Ironically, the best way to start cutting costs may be to start cutting revenue – specifically, the “bad” revenue that undermines your profitability. Decide which revenue streams are not worth preserving and then target cost reductions accordingly.

The idea of cutting revenue in a downturn might seem a little crazy. But simply put some customers aren’t worth serving – and some products aren’t worth selling. The shrinking margins that accompany an economic slowdown often only make the problem worse. Executives need to use top-down revenue cutting and bottom-up cost cutting approaches.

Businesses derive most of their profits from a relatively small number of customers and product offerings. That’s the 80/20 rule. Protecting your profitable core is the key to surviving and thriving in a downturn. Once you know which customers and products are most critical to your business, you can start ruthlessly cutting fat out of your supply chain without fear of hitting muscle or bone.

A view from the consumer packaged goods sector

Adam Mussomeli, Principal and Consumer Products Supply Chain Leader, Deloitte Consulting LLP 

The current downturn creates an opportunity – and burning need – for consumer packaged goods (CPG) companies to transform their supply chain operations. It is important to distinguish between cost cutting and investment. CPG companies should cut costs, not investments. In fact, companies should invest now in supply chain capabilities that can give them a sustainable competitive advantage. Until recently, most CPG companies largely focused on revenue and market share growth and haven’t developed strong management capabilities in areas such as contract manufacturing, commodity procurement and indirect spend. For some, basic practices, such as standardized ingredients and customer-aligned specifications for materials and manufacturing, are still relatively new.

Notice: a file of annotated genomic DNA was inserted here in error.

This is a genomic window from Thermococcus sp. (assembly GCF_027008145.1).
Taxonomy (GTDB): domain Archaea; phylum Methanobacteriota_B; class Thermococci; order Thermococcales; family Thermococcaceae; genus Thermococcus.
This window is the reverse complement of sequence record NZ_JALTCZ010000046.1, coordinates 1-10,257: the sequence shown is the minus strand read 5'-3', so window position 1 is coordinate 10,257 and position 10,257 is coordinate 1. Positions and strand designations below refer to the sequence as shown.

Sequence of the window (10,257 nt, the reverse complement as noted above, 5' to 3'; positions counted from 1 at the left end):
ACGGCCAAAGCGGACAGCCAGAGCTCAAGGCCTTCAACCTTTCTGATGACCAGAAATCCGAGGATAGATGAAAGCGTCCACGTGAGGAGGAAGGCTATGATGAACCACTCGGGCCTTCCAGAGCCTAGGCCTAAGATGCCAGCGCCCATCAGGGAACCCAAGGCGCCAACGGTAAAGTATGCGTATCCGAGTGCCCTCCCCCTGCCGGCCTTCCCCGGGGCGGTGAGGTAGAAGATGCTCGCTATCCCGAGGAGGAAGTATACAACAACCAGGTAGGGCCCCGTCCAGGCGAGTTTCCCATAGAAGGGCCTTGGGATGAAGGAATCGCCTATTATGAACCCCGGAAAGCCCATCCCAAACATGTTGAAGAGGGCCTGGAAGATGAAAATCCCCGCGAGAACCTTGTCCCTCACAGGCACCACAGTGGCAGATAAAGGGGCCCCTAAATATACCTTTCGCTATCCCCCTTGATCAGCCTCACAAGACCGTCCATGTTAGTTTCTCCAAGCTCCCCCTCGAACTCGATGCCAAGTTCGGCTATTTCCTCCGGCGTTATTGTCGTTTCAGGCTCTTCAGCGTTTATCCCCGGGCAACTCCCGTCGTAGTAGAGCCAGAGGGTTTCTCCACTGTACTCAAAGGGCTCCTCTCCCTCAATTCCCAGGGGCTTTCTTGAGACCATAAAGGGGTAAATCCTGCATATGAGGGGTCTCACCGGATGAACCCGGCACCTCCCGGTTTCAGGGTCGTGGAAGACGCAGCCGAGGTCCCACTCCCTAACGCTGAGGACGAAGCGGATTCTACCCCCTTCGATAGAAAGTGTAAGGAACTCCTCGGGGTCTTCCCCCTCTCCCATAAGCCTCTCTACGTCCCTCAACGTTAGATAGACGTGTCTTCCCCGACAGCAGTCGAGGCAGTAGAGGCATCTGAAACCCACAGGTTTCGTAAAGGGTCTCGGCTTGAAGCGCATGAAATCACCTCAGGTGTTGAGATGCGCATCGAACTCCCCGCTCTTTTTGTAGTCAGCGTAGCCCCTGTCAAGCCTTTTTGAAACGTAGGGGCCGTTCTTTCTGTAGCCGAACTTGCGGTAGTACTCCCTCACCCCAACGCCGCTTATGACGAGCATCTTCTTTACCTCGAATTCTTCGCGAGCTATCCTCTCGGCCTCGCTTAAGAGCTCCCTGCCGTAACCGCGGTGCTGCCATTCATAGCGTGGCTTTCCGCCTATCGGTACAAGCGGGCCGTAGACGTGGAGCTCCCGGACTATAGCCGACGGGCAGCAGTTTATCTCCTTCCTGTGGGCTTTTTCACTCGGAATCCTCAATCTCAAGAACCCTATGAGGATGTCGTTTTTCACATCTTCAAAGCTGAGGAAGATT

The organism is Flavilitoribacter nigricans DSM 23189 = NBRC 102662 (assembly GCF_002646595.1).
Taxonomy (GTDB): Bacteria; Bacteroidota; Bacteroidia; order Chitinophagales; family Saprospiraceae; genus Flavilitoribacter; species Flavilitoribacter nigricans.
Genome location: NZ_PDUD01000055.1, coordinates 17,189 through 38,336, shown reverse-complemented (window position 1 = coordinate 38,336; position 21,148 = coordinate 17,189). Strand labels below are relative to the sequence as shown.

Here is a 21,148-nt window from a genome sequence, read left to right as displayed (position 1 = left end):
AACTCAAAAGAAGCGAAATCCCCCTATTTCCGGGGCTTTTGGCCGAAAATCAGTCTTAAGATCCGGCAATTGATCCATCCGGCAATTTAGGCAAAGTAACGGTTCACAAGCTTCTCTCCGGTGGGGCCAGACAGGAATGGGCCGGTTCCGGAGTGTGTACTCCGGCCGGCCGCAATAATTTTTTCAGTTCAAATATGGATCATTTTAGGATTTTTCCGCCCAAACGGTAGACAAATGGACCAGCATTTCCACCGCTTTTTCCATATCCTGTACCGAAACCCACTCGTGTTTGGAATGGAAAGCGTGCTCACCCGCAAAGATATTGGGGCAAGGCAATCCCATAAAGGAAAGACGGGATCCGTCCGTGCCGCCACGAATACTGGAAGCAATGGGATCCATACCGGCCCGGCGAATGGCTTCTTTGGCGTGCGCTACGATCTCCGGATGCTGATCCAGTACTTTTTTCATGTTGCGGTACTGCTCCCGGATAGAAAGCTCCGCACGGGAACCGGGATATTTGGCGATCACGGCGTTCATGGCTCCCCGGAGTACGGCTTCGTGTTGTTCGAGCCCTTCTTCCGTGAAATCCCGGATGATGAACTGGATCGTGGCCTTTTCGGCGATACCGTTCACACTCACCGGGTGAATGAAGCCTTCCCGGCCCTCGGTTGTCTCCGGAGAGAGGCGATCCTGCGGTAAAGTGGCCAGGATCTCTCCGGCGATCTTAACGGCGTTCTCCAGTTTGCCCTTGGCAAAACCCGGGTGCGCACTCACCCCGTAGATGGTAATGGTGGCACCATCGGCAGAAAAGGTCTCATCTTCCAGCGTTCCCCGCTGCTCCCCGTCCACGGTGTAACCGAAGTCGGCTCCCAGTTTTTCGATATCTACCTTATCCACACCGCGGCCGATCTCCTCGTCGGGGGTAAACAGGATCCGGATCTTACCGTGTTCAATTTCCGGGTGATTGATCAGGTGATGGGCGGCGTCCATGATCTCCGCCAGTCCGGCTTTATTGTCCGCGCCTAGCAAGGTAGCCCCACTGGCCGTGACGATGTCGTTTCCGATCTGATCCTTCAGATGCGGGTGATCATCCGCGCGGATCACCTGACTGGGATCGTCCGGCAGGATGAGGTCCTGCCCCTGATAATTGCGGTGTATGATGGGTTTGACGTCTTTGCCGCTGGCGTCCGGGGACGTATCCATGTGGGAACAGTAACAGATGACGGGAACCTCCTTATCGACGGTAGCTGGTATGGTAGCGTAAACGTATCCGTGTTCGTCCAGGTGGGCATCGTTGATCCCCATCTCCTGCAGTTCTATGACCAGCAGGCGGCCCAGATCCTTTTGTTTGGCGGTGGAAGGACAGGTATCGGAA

Unless they improve their supply chain capabilities, CPG companies probably will have trouble maintaining profitability and market share. They may also struggle with other fundamentals, such as commodity volatility, environmental sustainability, food and product safety, health and wellness requirements and conversion of grains into energy. CPG companies must focus on cost reduction to maintain profitability and fund initiatives that address trends that are reshaping the industry and marketplace.

A view from the high-tech sector

John Ciacchella, Principal and Technology Industry Leader, Deloitte Consulting LLP

High-tech companies try to improve their supply chains to effectively and efficiently deliver a constant stream of new products with short lifecycles. As a result, most successful high-tech companies have competitive COGS and less need to radically adjust their operations. Radical supply chain adjustments tend to occur for an M&A transaction or to scale up a new product platform. However, hard economic times can create opportunities to improve the supply chain at the customer interface point.

One of the biggest improvement opportunities is tiered service. Most high-tech companies have implemented programs to provide different service levels to different customer tiers (e.g., gold, silver, bronze). But in a booming economy, tiers and service levels are not always enforced. Customers in lower tiers often get privileges supposedly reserved for higher tiers – things like penalty-fee order cancellations, change orders within lead times or liberal return policies without restocking fees.

Weaning customers from overly generous benefits can be difficult. But when the economy hits the skids, customers expect things to tighten up and are much less likely to push back when existing policies are strictly enforced. As such, a downturn is the perfect time to regain control of your sales and customer service costs by re-establishing tiered service levels.

Related Content:

Library: Deloitte Debates
Overview: Supply Chain & Operations
Services: Consulting